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Handling Disappointments Appropriately

June 27, 2016

Handling Disappointments Disappointments come our way from time to time. It’s how we handle those disappointments that matter. For example, I recently learned that a big-time Catholic catalogue would not carry my book, Adventures of Faith, Hope and Charity: Finding Patience, simply because I self-published the book. It didn’t matter to them that the book was named a 2016 National Indie Excellence Award Finalist. In fact, they commented that they thought it was a really good book. They just don’t like dealing with my printing company. For that reason alone, they were declining to carry the book in their catalogue. My immediate reaction: Major disappointment!

Handling Disappointments Appropriately

With every disappointment there are lessons to learn; lessons that can shape your future for the better. Let’s face it: no one ever learns anything from success. They learn from failure. So, what am I going to do about this disappointment?

I decided, rather than reacting childishly by sulking over the matter, I will imitate our Blessed Mother, and ponder this situation in my heart. What might I do differently for the second book to improve on the situation? What other avenues might open to me in lieu of this one door closing? You know what they say, “when one door closes, another opens.” I will keep my eyes peeled for that next door opening. I will seek the guidance of the Holy Spirit. I never turn down error free advice from the Holy Spirit! I will have faith that God will show me the way. I will take my disappointment and give it to Jesus at Adoration. I will let Him lead the way. Together, Jesus and me will find a way to take this disappointment and move beyond it in the direction the Holy Spirit wants me to travel.

Always remember that “with God all things are possible” (Matt 19:26). If we never suffered from disappointments, we would then never fully appreciate the joys and successes of our lives.

This post also appears on Association of Catholic Women Bloggers, and Top Catholic Blogs.

 

6 Responses to Handling Disappointments Appropriately

  • Virginia, I think that one of the keys to this process of dealing with disappointment, as you demonstrate, is that we have to recognize that “the door has closed” and we can’t keep trying to make it open, if not physically, by hanging on to the “shut door experience” emotionally and mentally. We have to let go (detach) and move on to what the Lord really wants for us. Recognition is such an important first step, then realizing our Mother and Her Son are right there if we open up to them.

    • Very nicely put Ronnie! Thanks for adding your voice to the discussion. Much appreciated.

    • Hmm, what a great faith. Thank you Virginia for such beautiful encouragement in handling disappointments in life. Yes, disappointments come and teach us to rely and trust God’s power in our daily endeavor. St Augustine, for whom I have been named after, and where I also belong at St. Augustine Parish, set a good example in his book, when he said, “know that our faith is strengthened by the resurrection of Christ. The passion of Christ represents the misery of our present life, now is the time for painful struggle; and then will come the recompense. Those who are lazy about carrying out their work will be brazenly impudent if they expect the recompense”.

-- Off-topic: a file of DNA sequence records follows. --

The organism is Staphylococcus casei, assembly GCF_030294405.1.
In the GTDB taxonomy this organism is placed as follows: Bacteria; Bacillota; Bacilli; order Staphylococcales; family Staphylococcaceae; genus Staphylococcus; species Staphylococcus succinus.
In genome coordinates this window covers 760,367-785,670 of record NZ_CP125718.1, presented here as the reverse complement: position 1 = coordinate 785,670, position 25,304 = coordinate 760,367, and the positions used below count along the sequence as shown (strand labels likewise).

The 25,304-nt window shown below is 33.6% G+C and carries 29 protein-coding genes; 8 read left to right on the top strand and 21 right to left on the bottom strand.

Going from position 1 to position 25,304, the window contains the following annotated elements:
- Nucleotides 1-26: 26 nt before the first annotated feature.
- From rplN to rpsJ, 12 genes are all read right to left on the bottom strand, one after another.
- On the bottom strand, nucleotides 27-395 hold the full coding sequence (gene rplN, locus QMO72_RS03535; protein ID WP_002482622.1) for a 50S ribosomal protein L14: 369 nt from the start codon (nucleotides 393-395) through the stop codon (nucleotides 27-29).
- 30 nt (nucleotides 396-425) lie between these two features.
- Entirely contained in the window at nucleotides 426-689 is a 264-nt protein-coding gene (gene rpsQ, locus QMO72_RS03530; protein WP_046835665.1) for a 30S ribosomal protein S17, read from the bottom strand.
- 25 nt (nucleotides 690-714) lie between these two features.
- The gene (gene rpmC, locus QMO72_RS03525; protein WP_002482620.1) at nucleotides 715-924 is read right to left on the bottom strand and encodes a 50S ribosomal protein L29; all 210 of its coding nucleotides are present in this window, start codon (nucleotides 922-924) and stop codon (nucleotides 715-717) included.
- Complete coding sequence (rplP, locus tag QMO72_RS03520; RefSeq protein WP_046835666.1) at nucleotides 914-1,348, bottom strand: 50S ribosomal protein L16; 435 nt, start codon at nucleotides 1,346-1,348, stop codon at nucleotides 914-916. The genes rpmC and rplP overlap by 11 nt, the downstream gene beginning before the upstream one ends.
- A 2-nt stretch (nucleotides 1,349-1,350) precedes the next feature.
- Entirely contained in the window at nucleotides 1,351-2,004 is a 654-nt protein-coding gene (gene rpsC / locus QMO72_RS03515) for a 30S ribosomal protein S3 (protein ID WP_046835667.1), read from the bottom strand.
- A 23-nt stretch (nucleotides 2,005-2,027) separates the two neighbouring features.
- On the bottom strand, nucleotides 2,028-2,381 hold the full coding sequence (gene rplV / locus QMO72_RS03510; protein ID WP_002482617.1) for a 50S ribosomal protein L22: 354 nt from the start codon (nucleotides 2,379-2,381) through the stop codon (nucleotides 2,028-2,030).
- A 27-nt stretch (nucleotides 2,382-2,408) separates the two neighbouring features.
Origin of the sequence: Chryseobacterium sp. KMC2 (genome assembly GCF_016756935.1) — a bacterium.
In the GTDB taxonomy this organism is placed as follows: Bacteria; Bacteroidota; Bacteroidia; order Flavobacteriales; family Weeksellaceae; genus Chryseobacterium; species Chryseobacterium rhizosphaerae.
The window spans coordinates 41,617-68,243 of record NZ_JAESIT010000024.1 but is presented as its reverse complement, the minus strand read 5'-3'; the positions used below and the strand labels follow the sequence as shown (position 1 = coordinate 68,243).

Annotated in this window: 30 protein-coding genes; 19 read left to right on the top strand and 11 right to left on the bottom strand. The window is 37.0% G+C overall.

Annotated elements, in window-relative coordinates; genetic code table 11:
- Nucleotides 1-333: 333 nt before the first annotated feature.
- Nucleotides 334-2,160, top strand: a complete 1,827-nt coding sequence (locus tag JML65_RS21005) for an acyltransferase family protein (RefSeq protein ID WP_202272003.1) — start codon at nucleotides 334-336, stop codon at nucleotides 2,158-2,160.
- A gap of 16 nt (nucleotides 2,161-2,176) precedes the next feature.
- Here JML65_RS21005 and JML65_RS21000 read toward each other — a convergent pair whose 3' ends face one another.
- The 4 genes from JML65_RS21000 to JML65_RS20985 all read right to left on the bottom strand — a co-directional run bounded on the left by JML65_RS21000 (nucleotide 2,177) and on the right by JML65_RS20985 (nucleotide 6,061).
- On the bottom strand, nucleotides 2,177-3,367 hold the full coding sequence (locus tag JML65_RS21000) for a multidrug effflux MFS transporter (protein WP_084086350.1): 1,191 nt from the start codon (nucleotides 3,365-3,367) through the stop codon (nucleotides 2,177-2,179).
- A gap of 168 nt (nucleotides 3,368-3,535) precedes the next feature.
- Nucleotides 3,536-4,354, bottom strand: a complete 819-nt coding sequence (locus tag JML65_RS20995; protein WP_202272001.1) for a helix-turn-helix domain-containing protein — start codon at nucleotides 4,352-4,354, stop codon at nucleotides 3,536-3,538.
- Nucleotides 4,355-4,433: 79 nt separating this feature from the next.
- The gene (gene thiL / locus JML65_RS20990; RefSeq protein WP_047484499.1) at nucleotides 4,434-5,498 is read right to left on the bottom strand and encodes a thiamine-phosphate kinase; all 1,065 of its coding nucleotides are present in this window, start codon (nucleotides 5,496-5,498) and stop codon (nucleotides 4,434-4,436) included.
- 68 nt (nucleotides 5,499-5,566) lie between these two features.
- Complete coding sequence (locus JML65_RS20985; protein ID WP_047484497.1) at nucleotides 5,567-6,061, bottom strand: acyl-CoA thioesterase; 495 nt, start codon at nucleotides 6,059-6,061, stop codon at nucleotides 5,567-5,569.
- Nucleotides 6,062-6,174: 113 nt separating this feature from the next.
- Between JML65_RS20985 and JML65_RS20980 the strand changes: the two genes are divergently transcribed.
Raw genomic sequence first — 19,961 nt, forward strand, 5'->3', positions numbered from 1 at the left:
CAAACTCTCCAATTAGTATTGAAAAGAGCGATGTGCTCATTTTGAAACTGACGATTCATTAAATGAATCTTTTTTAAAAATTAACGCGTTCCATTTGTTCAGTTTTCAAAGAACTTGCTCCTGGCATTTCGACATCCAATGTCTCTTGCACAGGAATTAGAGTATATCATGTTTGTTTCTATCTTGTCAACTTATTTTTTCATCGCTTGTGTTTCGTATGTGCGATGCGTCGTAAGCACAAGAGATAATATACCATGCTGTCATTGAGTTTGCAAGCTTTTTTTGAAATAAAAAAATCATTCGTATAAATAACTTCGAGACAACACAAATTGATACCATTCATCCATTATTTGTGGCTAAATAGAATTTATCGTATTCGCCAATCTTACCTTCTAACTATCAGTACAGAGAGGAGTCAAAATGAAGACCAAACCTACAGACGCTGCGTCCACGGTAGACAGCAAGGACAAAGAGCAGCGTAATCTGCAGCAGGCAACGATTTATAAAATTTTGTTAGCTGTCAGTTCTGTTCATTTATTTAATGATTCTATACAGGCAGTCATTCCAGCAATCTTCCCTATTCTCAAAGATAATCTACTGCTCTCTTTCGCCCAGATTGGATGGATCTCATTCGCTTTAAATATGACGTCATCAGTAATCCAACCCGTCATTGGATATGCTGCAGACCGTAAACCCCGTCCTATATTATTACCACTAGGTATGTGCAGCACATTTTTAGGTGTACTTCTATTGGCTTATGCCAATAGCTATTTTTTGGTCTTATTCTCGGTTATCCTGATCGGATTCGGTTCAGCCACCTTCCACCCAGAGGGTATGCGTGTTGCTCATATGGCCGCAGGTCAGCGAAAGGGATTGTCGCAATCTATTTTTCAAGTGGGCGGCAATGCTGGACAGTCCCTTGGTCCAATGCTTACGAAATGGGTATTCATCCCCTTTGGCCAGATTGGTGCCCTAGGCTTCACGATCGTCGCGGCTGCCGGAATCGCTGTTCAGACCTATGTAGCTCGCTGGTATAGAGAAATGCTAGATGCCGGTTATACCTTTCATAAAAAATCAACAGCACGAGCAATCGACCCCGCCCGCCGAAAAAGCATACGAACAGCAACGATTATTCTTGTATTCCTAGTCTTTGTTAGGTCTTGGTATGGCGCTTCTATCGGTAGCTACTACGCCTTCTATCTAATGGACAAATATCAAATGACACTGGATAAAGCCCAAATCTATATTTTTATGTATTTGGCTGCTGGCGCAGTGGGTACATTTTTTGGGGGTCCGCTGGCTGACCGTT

Is it not beautiful to endure and experience disappointments when you know that you tried all means, but did not succeed? I have seen many good Catholics leave the church because of misunderstandings when the priest asked them to follow the church teachings, or refuse to admit a child in confirmation class while such child is under age, or asking to bring the child father’s details.

      With your good example, it is so great and deeply touching that we, in this life, will not always have things go according to our plan. What if it is the devil’s snares laid ahead of you so that make you start questioning your faith? Turning to our Blessed Mother Mary, asking for the Holy Spirit’s guidance, is the most beautiful prayer in the life of a devoted Christian.

      Remember, in this life, we are not here to enjoy God, but to do His Holy Will.

  • As an Indie author myself, I share your dismay. Yes, dealing with Indie authors and their publishers is a little more work, but all sales are “work.” If we Indie authors of Christian Fiction are going to be sold in “Christian venues,” we need to do two things. 1) Make sure that they can be ordered like any other book, from distributors. I may at some point republish my YA book, The Man Who Was A Santa Claus (https://www.amazon.com/Walter-Daniels/e/B00QXAWK9K), and reprice it, to make it available that way. 2) Tell people to _ask_ them to carry the book(s). If they, for whatever reason, think that no one cares, they have no reason to carry the books.

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